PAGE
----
What is all of this chatter on the rise about connecting art and math? For starters, it’s awesome for students. Haven’t heard about it yet? Here’s the rundown.
It was time to put a bit of STEAM into STEM
STEAM is an educational philosophy developed a few years ago that is gaining ground quickly across the country and around the world. Most of us are familiar with the concept of STEM (Science, Engineering, Technology and Mathematics). This movement was driven by research that suggested that American students were falling behind, severely, in the areas of science, engineering, math and technology. Even though many people disagree on Common Core and different testing forms that have been piloted, it is safe to assume most would agree that STEM is important.
So what is STEAM?
Artists rejoice. STEAM is simply STEM plus Art. The concept is one that predates the strong foothold of the STEM movement but it is gaining more ground in today’s educational climate. It’s important to understand that STEAM is not a set curriculum or program but an educational philosophy. According to stemtosteam.org the objectives of STEAM are to:
- “transform research policy to place Art + Design at the center of STEM”
- “encourage integration of Art + Design in K-20 education”
- “influence employers to hire artists and designers to drive innovation”
At the heart of it, is the idea that creativity and design are essential to putting science and mathematics to work, and this requires another form of a thinking. So we need to build those skills, harness that creative energy, to innovate.
Why talk about it now?
More and more people are fully embracing the idea that the arts, essentially the human arts and humanities are a necessary part of producing a strong labor and professional workforce. So are we coming full circle? 360 degrees. Maybe.
We can solve a lot of problems, or at least move more quickly towards multiple solutions when we understand a problem can have more than one solution. Or understand how much we can learn while taking multiple approaches towards one goal. That kind of thinking is developed through the human arts and design. Student research assistants at Rhode Island School of Design (RISD) work applying “their firsthand knowledge of Art + Design education exploring new avenues for STEM and STEAM.”
As a matter of fact, PBL (project based learning) and STEAM education make sense together. We can’t solve real world problems with math or science alone. The students need critical thinking skills and practice in collaboration. Project based learning focuses on experience. To check out a few examples of what this can look like read this contribution from Andrew Miller to Edutopia.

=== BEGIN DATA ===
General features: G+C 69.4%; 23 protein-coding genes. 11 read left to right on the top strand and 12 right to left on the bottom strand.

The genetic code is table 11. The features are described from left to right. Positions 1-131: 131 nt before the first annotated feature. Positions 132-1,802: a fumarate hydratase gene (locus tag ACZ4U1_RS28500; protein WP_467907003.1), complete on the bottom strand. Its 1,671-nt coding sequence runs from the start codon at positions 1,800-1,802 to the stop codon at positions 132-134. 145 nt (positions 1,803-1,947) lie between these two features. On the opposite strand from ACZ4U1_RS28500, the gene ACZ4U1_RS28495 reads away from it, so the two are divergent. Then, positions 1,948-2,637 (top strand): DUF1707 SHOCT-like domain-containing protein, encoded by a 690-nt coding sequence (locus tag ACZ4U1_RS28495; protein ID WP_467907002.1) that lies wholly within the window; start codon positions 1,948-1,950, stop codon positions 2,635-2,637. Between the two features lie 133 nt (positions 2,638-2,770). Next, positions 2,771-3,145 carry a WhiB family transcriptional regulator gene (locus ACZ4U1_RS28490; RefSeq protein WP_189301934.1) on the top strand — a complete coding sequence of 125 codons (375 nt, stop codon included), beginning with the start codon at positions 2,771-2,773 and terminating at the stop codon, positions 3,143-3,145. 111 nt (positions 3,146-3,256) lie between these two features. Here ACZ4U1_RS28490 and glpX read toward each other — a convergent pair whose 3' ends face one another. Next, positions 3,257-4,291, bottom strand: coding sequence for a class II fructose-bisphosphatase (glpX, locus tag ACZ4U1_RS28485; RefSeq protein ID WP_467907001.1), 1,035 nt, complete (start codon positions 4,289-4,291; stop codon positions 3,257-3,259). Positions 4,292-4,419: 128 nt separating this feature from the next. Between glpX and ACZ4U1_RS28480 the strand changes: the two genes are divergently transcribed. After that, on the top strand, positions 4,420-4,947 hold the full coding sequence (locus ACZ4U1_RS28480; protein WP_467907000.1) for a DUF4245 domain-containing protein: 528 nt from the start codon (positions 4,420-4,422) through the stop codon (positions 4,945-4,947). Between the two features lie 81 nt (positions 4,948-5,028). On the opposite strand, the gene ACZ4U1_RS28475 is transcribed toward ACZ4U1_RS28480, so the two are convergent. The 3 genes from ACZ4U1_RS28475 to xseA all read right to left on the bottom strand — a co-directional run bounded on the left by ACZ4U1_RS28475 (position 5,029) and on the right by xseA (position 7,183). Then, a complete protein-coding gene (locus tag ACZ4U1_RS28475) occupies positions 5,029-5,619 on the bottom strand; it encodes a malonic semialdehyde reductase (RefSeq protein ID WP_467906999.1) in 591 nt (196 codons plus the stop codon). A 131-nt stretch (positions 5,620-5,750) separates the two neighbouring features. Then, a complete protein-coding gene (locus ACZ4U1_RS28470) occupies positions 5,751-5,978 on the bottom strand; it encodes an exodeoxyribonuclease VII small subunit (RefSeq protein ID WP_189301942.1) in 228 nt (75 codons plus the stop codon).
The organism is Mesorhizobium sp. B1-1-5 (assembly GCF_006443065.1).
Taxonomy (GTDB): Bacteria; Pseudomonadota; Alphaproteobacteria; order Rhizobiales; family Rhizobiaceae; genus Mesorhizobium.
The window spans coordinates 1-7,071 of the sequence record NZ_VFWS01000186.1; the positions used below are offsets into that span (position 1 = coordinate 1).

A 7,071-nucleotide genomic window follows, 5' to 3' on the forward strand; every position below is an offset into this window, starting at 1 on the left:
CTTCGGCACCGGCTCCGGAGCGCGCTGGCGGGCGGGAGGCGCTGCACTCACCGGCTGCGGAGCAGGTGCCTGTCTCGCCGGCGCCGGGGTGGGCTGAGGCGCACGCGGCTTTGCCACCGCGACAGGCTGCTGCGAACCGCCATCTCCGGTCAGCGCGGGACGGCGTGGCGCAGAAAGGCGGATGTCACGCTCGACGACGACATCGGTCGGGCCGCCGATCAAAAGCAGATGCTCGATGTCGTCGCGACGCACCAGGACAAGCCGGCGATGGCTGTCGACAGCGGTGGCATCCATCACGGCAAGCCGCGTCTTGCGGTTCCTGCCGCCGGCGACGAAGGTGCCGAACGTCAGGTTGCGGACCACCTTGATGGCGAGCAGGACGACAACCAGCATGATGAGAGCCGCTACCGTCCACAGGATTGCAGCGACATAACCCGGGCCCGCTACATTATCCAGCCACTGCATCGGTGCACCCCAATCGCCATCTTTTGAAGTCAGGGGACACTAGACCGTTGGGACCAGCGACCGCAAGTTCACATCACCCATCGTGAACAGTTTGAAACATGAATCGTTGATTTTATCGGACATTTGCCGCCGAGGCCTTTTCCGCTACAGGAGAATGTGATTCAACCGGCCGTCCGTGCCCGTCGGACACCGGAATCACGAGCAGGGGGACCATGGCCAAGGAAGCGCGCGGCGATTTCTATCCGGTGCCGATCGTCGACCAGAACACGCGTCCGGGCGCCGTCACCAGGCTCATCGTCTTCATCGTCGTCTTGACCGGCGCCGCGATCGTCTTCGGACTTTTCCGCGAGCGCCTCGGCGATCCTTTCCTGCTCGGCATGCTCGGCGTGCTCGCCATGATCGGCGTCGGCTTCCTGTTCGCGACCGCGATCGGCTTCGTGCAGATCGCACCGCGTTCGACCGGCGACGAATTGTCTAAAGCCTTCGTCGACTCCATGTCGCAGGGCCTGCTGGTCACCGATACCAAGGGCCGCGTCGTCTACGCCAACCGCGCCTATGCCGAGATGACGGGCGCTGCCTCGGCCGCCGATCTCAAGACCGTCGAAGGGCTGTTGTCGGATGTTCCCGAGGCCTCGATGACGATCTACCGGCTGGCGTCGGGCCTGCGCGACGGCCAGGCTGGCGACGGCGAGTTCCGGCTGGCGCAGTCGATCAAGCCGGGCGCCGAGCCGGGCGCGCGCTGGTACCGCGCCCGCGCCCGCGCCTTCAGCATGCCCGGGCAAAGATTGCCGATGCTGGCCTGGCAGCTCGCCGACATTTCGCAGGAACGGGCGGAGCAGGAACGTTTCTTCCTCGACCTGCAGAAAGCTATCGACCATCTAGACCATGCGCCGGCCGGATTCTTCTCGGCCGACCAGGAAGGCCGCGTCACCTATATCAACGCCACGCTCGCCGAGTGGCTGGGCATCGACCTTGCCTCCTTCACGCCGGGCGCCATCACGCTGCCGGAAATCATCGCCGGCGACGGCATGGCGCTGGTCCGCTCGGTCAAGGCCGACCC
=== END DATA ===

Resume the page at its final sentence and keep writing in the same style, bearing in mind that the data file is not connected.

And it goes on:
Problem based learning, which some define as an offspring of project based learning has its benefits to teaching and learning math. The projects can be more focused, not as long term as other project based learning models etc. As a matter of fact, whether you are an educator, parent, student, education student, or a combo of these, sorting out the differences with all of these acronyms and models you read about can be tricky. This piece written by John Larmer, the editor in chief at the Buck institute for Education is a fabulous breakdown for everyone interested/confused.
The Math and Art Connection
If you’re not convinced as a parent or educator that we should be working to develop more connections between math and art and design, check out this fantastic collection of case studies from stemtosteam.org. You will learn that because these connections exist in real life work and have since the beginning of mathematical thought and design, it makes perfect sense to help kids make these connections.
Even Pixar is getting in on the action. Check out this article from KQED ‘s Mind Shift blog:
Resources for Parents and Educators
When I was growing up I had a friend whose dad was a little different. He would shoot basketball with us and teach us geometry while we played. If we were all stargazing he would give us similar lessons. At the time it seemed kind of odd. But he was a tool and die maker and understood the connections between mathematics and engineering. When he started talking trig we usually tried to change the subject. Later when I got in a trigonometry class, guess who I went to for help?
If we are going to talk about what kids need why not find out from the kids? So what is it that kids want out of their education?
- for subjects to connect to one another to help build understanding
- the experience of learning
- doing different things more often instead of repetition
- make work more interesting
- having qualified tutors for help
This list is compiled from student voices from Oakland and Menlo Park. Tina Barseghian of KQED and NPR education correspondent Eric Westervelt went to ask the students themselves what they want out of their education and what can make school better.
This discussion wouldn’t be complete without bringing John Maeda into the conversation. He is the former president of Rhode Island School of Design, one of the driving forces behind the transformation from STEM to STEAM. He has spoken at TED on a few different occasions. Watch this talk filmed in June 2012.
Want to know more? Check out these resources and learn what others are doing to integrate a STEAM focus into education and how others are working to enhance and develop a holistic approach to math and science education.
STEM to STEAM: Resource Roundup – Edutopia
STEAM resources and connections is a great place for educators to locate scholarship and research.
What kinds of projects have you been involved with blending math and the arts? Leave a comment and tell us what you are doing.
The Miracle Math and Study Skills Coaching Program, winner of the 2014 Math Coaching Center of the Year Award, can help your child improve their grades and boost their academic achievement, too. Contact us today.